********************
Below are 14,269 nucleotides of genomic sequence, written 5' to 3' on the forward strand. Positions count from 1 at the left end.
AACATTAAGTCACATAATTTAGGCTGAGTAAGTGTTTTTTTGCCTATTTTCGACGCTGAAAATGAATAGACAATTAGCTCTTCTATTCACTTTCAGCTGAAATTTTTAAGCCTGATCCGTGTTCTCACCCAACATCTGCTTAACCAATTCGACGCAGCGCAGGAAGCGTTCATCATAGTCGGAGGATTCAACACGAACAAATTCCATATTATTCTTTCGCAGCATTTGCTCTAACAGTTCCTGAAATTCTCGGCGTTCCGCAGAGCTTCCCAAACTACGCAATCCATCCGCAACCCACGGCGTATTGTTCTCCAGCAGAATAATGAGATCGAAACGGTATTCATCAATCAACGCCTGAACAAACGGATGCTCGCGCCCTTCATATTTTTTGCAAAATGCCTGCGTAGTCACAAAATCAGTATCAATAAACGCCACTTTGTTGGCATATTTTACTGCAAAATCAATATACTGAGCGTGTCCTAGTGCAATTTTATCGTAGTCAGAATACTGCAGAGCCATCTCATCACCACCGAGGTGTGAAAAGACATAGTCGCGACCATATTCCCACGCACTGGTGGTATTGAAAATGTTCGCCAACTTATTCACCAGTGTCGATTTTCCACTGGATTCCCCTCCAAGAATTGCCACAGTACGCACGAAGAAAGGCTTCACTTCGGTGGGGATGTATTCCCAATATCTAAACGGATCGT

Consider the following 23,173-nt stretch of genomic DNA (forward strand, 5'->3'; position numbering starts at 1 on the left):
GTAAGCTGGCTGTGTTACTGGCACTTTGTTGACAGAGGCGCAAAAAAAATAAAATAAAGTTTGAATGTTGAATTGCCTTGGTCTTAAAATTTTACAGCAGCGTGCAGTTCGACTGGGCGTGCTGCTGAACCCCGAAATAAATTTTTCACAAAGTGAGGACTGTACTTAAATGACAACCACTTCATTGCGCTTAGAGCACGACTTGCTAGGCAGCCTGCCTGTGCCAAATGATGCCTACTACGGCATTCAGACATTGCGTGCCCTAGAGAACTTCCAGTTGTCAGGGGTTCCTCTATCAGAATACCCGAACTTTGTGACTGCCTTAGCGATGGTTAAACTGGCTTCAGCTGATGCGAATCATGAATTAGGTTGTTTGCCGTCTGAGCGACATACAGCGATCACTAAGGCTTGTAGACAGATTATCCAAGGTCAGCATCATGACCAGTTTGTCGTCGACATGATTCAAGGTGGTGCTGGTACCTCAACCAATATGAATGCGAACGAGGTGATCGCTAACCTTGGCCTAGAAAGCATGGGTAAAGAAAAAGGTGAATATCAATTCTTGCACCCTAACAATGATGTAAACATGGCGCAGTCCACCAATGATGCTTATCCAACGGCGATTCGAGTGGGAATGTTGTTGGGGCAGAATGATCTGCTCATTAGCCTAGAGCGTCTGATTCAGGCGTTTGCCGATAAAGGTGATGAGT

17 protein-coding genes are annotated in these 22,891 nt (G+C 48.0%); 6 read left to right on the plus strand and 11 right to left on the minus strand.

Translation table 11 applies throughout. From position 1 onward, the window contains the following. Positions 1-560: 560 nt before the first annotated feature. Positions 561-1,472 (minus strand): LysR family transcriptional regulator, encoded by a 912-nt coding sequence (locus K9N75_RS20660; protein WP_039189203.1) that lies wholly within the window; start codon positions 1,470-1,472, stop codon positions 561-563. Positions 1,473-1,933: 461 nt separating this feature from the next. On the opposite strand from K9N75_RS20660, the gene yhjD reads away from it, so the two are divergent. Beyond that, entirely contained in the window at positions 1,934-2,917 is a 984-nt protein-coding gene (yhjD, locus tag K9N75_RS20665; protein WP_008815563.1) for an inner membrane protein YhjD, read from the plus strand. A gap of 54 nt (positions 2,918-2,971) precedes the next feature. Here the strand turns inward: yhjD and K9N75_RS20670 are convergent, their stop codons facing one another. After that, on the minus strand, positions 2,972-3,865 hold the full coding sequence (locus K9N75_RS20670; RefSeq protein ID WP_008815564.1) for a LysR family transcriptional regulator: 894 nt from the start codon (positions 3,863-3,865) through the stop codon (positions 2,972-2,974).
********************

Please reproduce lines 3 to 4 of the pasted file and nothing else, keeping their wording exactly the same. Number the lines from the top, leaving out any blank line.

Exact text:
Consider the following 23,173-nt stretch of genomic DNA (forward strand, 5'->3'; position numbering starts at 1 on the left):
GTAAGCTGGCTGTGTTACTGGCACTTTGTTGACAGAGGCGCAAAAAAAATAAAATAAAGTTTGAATGTTGAATTGCCTTGGTCTTAAAATTTTACAGCAGCGTGCAGTTCGACTGGGCGTGCTGCTGAACCCCGAAATAAATTTTTCACAAAGTGAGGACTGTACTTAAATGACAACCACTTCATTGCGCTTAGAGCACGACTTGCTAGGCAGCCTGCCTGTGCCAAATGATGCCTACTACGGCATTCAGACATTGCGTGCCCTAGAGAACTTCCAGTTGTCAGGGGTTCCTCTATCAGAATACCCGAACTTTGTGACTGCCTTAGCGATGGTTAAACTGGCTTCAGCTGATGCGAATCATGAATTAGGTTGTTTGCCGTCTGAGCGACATACAGCGATCACTAAGGCTTGTAGACAGATTATCCAAGGTCAGCATCATGACCAGTTTGTCGTCGACATGATTCAAGGTGGTGCTGGTACCTCAACCAATATGAATGCGAACGAGGTGATCGCTAACCTTGGCCTAGAAAGCATGGGTAAAGAAAAAGGTGAATATCAATTCTTGCACCCTAACAATGATGTAAACATGGCGCAGTCCACCAATGATGCTTATCCAACGGCGATTCGAGTGGGAATGTTGTTGGGGCAGAATGATCTGCTCATTAGCCTAGAGCGTCTGATTCAGGCGTTTGCCGATAAAGGTGATGAGT